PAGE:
The Apostle Paul, writing to the Christians in Rome in the 1st Century AD, uses ‘mathematical language’ when he encourages them to see that it is really, really possible for them to forsake their old sinful way of life and live a new kind of powerful, abundant life in the power of God. He exhorts them to ‘Count yourselves dead to sin but alive to God in Christ Jesus’ (Romans 6:11). The word ‘count’ (logizomai in Greek, the language of the New Testament) that Paul uses here is a ‘mathematical word’ means ‘to reckon up’, or ‘to calculate’. Literally we could translate it as ‘do the maths’! Write down ‘the numbers’ in their respective columns. In one column list the things that sin once used to hold you down … and in the other column list the things that Jesus Christ has done to set you free from sin and its power. In the first column list the ways in which sin was slowly but surely ‘killing you off’ … and in the other column list the ways in which God has cause you to ‘come alive’ in Christ. Then add the two columns up … subtract one from the other … and see how the ‘good news’ of the Gospel wins hands down!
The Apostle Peter advocates something very similar in his First Letter, where he exhorts and encourages the Christians to whom he is writing to always be able to ‘give a reason for the hope you have’ (1 Peter 1:21) when seeking to share the good news of the Gospel with others. The word translated here as ‘reason’ has the same root meaning (logizomai in Greek) as ‘count’ or ‘reckon’. In effect, Peter is telling us that the good news of the Gospel is perfectly ‘reasonable’, in other words it does not simply involve a ‘step of blind faith’ but it can be ‘reasoned’. It is actually ‘logical’. It all ‘adds up’ if you like. It actually ‘makes sense’ … if we bother to really think about it, think it through … if we ‘do the maths’ so to speak.
One of the great problems we face today … as we seek to understand the mystery of life … is that we repeatedly ‘leave God out of the equation’. This is a huge mistake on our part. We cannot correctly answer the ‘big questions’ – ‘Where did we come from?’ ‘Why are we here?’ ‘Where are we going?’ – if we ‘leave God out of the equation’! And yet so many of us go through the whole of life with the ‘key ingredient’ missing. Theology and Maths, Maths and Theology, are eternally linked. ‘Religion’ and ‘Science’ are not in opposition. It is the same God who is the ‘author’ of true science and true religion. The wise man or woman will always ‘do the maths’. He or she will always make sure that God is included in the equation that gives the meaning to life.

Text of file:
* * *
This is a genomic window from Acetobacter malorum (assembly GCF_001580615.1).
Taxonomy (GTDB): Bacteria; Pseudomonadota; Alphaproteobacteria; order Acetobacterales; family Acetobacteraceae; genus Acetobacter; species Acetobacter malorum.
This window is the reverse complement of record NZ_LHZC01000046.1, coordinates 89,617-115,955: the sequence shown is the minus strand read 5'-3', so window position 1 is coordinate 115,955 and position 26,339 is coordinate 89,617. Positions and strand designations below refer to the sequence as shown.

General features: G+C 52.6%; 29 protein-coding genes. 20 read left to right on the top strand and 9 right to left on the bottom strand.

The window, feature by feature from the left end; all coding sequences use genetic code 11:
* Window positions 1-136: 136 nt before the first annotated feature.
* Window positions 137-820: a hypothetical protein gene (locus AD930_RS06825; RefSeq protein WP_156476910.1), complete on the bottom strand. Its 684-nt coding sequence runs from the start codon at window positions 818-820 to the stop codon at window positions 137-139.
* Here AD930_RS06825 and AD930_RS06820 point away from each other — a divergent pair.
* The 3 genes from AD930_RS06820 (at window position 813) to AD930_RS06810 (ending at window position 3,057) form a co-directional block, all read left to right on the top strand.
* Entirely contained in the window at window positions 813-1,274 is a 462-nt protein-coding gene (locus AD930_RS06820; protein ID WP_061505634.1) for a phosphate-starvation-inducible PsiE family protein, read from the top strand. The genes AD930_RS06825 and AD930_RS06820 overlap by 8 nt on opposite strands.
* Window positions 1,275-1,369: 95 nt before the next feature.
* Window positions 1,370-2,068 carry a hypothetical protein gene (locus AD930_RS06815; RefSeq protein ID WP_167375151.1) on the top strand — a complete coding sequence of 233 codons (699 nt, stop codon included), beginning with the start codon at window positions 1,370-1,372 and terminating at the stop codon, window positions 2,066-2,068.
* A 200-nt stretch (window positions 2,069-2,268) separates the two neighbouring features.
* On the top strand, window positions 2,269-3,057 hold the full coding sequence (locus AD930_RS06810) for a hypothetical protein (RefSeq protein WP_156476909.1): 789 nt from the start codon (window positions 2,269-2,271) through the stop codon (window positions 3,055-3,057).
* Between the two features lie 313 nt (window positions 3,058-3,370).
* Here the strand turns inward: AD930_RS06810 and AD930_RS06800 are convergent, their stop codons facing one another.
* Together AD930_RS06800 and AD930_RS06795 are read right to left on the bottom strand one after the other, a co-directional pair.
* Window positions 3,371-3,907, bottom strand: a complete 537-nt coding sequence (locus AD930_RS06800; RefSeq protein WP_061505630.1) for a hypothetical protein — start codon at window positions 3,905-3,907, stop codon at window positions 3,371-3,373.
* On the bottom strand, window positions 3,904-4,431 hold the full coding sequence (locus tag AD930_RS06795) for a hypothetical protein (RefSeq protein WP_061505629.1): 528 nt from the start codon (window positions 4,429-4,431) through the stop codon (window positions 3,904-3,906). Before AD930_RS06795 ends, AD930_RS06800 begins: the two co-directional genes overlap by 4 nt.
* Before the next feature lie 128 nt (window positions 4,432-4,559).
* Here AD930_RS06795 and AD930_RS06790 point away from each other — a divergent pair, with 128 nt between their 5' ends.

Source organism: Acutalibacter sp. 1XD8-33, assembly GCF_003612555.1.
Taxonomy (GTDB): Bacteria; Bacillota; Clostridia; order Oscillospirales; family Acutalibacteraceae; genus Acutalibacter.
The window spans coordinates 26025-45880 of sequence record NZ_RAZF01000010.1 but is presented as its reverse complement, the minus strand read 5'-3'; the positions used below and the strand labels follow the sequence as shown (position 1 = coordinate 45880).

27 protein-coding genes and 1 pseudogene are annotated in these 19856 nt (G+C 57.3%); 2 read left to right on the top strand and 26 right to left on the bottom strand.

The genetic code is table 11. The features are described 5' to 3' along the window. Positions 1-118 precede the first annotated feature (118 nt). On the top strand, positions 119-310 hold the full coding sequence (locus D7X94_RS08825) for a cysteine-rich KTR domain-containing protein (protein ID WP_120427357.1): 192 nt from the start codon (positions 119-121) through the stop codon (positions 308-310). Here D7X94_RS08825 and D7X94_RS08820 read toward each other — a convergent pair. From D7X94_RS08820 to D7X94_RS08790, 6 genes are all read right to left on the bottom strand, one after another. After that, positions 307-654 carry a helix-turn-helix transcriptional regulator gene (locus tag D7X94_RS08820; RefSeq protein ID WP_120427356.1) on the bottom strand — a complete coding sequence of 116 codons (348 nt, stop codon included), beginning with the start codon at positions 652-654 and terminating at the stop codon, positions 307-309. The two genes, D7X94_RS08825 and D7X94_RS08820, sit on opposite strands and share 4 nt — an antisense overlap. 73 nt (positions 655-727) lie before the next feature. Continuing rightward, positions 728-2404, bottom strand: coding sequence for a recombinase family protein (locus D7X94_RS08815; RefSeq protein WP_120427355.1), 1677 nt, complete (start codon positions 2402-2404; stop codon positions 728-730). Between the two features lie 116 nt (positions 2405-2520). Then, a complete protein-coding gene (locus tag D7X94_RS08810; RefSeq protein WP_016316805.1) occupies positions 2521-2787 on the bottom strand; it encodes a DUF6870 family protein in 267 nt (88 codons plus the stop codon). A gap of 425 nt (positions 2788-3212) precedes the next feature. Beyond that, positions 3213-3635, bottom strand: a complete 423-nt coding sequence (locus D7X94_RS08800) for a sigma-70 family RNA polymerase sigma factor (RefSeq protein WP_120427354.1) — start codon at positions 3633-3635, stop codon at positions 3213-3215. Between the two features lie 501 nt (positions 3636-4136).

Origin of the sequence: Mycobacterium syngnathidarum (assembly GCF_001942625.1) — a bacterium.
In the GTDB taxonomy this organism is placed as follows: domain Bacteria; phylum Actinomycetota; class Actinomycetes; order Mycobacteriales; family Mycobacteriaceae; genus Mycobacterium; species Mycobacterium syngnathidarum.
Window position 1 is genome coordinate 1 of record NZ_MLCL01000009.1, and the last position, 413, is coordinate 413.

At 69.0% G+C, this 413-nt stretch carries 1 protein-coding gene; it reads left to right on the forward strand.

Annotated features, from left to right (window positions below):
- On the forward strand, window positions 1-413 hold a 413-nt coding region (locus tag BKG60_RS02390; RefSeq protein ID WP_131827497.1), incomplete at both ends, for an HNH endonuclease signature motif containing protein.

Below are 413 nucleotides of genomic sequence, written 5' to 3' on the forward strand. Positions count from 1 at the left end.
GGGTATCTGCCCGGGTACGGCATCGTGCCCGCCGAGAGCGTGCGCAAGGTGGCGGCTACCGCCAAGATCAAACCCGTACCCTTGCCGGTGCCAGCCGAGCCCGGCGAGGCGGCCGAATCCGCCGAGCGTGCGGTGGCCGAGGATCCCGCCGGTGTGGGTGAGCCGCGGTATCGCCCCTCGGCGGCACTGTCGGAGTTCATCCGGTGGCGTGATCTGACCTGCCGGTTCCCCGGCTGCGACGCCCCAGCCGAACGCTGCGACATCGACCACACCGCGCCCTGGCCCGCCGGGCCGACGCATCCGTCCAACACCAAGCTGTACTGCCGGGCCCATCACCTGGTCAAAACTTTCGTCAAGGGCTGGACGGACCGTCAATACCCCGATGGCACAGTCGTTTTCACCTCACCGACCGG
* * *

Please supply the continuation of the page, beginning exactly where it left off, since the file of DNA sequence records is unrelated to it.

So … here I am, in the Head Master’s Office … with the Head Master having an apoplectic fit as a result of my ‘summing up’ of why (for me at that time) Chess was better than Maths! Cutting a long story short … after a heated lecture from the Head Master as to why I needed to start ‘doing the maths’ … I then made my second mistake?! ‘Binney!’ said the Head Master, ‘When are you going to change your ways?’. ‘Tomorrow, Sir!’ I replied. ‘Tomorrow?’ Tomorrow?’ the Head Master responded (having another major apoplectic fit, and turning a very dangerous colour of bright red in the process). ‘Today, boy! Today! You will start to change today!’ The Head Master was right of course … and I did start to make more of an effort from that day on.
When it comes to getting to grips with the ‘equation of life’ of life, the same is true, however. Instead of ‘putting it off until another day’ we really do need to start to ‘do the maths’ right here, right now. As the Apostle Paul exhorts us (in his Second Letter to the Corinthian Church): ‘Now is the accepted time; behold, today is the day of salvation!’ (2 Corinthians 6:2)! Don’t delay! Take the claims of Jesus Christ, and the good news of the Gospel seriously! Do the maths!